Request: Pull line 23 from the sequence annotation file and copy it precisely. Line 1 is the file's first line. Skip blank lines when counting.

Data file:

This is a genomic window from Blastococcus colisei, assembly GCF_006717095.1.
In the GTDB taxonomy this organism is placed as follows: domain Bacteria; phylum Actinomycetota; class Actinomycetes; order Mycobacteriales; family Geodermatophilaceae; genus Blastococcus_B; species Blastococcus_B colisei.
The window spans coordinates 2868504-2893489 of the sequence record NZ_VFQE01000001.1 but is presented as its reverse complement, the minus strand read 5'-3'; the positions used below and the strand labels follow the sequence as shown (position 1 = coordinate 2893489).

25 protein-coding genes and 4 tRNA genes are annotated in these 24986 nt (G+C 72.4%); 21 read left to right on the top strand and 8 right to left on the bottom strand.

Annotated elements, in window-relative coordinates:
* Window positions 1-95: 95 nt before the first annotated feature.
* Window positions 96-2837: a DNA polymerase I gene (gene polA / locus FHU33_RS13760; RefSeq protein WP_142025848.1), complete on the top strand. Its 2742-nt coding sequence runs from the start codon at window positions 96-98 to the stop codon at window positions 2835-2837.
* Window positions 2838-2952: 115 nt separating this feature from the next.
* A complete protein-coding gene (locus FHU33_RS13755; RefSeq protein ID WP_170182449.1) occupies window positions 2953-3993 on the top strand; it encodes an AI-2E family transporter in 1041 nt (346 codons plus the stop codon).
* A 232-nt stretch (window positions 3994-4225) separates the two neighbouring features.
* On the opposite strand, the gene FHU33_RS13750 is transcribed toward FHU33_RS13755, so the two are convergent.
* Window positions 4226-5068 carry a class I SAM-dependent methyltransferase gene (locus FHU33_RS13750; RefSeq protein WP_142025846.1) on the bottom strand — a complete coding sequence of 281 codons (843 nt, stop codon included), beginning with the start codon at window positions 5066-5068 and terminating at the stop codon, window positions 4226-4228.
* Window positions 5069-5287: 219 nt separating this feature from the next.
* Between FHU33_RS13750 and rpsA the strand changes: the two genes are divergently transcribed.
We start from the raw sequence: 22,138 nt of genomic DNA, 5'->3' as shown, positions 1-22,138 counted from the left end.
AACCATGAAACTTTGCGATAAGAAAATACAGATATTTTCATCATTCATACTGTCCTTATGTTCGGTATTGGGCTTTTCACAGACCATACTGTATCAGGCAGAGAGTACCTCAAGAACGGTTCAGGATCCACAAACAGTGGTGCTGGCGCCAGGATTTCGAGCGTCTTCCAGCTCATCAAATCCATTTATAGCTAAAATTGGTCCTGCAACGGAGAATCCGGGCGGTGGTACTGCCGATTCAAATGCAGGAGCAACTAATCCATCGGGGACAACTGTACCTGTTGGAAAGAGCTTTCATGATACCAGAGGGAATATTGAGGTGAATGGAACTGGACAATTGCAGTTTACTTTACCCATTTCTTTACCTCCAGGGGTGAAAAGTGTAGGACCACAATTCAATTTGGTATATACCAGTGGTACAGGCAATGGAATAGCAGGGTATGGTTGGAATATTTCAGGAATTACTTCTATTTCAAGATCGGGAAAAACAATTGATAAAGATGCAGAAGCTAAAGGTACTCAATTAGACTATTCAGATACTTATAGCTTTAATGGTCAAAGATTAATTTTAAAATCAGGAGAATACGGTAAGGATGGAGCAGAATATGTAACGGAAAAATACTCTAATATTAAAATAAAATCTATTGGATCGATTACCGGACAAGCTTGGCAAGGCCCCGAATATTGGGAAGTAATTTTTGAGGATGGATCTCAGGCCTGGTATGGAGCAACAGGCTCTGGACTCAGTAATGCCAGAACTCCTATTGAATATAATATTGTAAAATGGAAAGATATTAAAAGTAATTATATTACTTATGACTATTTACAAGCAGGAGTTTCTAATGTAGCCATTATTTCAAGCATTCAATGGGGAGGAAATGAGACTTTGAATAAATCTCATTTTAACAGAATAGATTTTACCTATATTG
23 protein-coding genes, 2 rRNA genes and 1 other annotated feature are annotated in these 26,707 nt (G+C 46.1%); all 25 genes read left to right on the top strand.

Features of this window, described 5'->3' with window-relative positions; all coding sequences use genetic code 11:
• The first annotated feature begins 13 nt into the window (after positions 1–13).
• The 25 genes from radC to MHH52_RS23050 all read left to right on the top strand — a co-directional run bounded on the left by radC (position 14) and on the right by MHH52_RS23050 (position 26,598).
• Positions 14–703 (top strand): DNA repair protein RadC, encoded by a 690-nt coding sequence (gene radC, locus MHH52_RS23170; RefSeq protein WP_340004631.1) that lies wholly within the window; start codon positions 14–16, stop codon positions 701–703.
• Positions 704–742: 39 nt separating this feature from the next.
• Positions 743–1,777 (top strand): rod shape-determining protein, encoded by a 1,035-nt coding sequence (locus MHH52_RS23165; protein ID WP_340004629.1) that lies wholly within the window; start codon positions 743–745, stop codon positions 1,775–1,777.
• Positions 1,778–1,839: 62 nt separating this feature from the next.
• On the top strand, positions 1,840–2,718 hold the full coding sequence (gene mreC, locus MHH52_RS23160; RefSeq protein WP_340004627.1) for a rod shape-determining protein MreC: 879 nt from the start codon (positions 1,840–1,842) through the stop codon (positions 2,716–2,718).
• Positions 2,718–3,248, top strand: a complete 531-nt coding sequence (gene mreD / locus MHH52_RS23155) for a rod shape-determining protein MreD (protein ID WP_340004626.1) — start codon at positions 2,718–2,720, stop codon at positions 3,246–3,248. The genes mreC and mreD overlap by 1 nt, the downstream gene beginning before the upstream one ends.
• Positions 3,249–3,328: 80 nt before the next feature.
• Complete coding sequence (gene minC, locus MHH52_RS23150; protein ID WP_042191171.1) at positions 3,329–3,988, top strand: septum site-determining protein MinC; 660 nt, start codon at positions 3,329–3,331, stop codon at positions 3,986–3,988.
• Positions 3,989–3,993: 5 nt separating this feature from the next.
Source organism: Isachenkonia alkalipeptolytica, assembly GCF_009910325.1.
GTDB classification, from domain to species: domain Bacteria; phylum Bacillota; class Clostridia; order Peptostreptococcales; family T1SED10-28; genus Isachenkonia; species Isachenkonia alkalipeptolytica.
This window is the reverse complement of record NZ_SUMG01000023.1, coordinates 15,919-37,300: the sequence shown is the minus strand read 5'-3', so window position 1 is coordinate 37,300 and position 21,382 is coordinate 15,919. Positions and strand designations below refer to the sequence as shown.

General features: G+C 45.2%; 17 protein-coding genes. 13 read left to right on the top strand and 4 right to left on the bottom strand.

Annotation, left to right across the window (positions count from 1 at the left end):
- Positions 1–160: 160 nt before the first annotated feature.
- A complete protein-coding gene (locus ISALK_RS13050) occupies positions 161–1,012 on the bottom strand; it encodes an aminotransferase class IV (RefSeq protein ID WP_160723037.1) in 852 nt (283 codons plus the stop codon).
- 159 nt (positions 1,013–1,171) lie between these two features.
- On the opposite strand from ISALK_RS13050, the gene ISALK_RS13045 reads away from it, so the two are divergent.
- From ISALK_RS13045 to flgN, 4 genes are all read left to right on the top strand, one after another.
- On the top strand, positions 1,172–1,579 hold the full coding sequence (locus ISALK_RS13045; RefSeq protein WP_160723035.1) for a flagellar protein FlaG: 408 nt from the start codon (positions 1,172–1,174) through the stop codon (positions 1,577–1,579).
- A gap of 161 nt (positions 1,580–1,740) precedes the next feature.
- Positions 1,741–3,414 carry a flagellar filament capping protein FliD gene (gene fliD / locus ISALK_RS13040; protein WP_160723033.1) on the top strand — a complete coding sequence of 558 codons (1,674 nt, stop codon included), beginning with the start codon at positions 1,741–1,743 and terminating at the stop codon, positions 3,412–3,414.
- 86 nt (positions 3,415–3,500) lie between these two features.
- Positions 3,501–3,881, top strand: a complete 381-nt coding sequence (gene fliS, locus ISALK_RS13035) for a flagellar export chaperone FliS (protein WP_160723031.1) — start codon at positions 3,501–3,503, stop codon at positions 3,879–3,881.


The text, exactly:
• Positions 743–1,777 (top strand): rod shape-determining protein, encoded by a 1,035-nt coding sequence (locus MHH52_RS23165; protein ID WP_340004629.1) that lies wholly within the window; start codon positions 743–745, stop codon positions 1,775–1,777.